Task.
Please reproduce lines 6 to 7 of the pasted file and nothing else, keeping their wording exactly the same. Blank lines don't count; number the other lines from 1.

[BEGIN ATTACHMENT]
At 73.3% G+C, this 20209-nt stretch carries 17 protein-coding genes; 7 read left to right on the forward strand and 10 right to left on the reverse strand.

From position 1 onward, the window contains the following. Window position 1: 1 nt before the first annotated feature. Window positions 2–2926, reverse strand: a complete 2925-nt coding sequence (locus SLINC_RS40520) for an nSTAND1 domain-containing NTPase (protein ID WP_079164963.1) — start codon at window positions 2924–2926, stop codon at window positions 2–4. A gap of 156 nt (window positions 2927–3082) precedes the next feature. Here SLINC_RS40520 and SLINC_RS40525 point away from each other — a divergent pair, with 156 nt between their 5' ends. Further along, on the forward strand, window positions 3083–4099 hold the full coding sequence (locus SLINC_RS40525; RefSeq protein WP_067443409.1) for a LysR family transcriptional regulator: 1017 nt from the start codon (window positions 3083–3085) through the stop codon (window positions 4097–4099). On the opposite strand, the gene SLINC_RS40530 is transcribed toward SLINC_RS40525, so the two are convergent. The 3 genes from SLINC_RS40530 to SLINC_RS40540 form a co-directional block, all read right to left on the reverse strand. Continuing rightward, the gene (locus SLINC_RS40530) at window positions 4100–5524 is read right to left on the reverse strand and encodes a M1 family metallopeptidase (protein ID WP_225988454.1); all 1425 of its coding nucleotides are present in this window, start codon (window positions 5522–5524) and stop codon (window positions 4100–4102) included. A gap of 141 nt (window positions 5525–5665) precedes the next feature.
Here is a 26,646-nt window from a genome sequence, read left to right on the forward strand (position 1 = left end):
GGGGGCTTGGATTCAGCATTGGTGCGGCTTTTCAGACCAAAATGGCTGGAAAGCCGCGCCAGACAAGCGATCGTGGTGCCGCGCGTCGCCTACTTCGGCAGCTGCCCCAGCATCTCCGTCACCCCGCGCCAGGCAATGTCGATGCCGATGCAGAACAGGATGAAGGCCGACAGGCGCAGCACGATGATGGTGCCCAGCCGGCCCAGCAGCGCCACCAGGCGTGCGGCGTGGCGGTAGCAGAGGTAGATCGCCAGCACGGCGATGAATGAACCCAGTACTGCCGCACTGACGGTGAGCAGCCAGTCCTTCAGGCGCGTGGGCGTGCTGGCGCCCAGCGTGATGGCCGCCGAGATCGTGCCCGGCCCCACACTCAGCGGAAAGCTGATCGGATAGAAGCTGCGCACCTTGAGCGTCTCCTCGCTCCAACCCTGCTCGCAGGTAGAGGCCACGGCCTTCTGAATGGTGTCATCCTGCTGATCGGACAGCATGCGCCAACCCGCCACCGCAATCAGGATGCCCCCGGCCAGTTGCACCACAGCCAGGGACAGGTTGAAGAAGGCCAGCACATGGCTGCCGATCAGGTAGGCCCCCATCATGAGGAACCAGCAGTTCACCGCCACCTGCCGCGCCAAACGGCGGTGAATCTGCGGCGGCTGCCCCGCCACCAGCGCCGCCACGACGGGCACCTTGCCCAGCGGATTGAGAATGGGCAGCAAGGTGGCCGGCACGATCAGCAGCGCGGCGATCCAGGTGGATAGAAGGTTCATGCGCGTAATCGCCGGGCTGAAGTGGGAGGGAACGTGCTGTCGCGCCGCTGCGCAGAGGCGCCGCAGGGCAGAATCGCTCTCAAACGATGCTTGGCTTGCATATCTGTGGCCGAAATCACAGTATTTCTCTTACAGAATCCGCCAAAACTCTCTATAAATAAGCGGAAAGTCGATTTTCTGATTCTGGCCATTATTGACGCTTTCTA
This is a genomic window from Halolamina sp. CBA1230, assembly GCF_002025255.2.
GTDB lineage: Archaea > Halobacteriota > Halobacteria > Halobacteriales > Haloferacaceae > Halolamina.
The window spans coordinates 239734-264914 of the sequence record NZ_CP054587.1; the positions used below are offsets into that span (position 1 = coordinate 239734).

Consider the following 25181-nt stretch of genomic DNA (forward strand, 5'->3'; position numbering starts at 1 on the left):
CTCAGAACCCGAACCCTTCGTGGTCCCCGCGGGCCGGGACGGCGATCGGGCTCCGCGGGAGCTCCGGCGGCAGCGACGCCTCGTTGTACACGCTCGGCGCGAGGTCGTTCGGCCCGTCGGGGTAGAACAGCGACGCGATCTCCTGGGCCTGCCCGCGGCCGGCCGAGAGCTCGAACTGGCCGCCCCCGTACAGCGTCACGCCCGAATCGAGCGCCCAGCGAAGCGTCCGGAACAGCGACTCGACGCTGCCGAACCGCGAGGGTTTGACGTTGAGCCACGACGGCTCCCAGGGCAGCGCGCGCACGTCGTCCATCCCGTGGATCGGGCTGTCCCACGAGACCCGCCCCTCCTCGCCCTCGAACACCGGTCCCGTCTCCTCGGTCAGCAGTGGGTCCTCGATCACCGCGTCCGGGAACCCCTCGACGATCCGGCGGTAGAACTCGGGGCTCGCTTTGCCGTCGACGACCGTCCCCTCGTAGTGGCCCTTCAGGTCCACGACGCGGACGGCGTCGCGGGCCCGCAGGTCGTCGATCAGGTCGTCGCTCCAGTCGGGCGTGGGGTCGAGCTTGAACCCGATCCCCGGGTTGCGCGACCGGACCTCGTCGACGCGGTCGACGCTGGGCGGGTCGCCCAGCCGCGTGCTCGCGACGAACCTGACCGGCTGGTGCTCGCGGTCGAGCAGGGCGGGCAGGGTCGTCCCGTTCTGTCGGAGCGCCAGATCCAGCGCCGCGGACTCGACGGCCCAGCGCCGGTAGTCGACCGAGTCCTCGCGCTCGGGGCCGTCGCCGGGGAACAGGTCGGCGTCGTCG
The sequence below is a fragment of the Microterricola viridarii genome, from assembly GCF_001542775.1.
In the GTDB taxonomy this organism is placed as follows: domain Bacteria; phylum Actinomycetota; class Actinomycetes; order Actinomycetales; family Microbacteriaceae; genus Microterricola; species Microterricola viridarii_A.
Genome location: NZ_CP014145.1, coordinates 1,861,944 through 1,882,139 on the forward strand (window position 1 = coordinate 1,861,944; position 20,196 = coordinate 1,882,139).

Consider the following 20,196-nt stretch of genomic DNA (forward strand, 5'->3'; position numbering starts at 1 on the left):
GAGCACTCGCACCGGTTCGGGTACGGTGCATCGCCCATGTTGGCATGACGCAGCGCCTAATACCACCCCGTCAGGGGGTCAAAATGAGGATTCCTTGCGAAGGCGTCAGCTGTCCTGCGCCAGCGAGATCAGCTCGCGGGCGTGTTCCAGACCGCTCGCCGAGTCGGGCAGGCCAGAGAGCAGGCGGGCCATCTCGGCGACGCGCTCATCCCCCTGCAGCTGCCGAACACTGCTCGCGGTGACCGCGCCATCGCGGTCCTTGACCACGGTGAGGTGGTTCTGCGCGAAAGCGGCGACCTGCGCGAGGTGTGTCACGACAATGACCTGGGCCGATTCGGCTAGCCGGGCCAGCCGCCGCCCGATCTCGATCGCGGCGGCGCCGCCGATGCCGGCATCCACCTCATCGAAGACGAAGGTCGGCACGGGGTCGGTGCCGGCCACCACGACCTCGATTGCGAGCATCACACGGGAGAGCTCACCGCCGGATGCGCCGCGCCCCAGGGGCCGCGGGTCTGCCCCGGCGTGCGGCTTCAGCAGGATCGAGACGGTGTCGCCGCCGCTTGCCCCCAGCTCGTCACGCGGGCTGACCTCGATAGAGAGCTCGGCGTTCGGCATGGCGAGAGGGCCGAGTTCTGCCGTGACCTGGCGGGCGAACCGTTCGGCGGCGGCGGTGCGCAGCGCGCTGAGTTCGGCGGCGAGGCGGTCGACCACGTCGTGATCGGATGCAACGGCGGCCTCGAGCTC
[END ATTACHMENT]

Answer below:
GTDB lineage: Archaea > Halobacteriota > Halobacteria > Halobacteriales > Haloferacaceae > Halolamina.
The window spans coordinates 239734-264914 of the sequence record NZ_CP054587.1; the positions used below are offsets into that span (position 1 = coordinate 239734).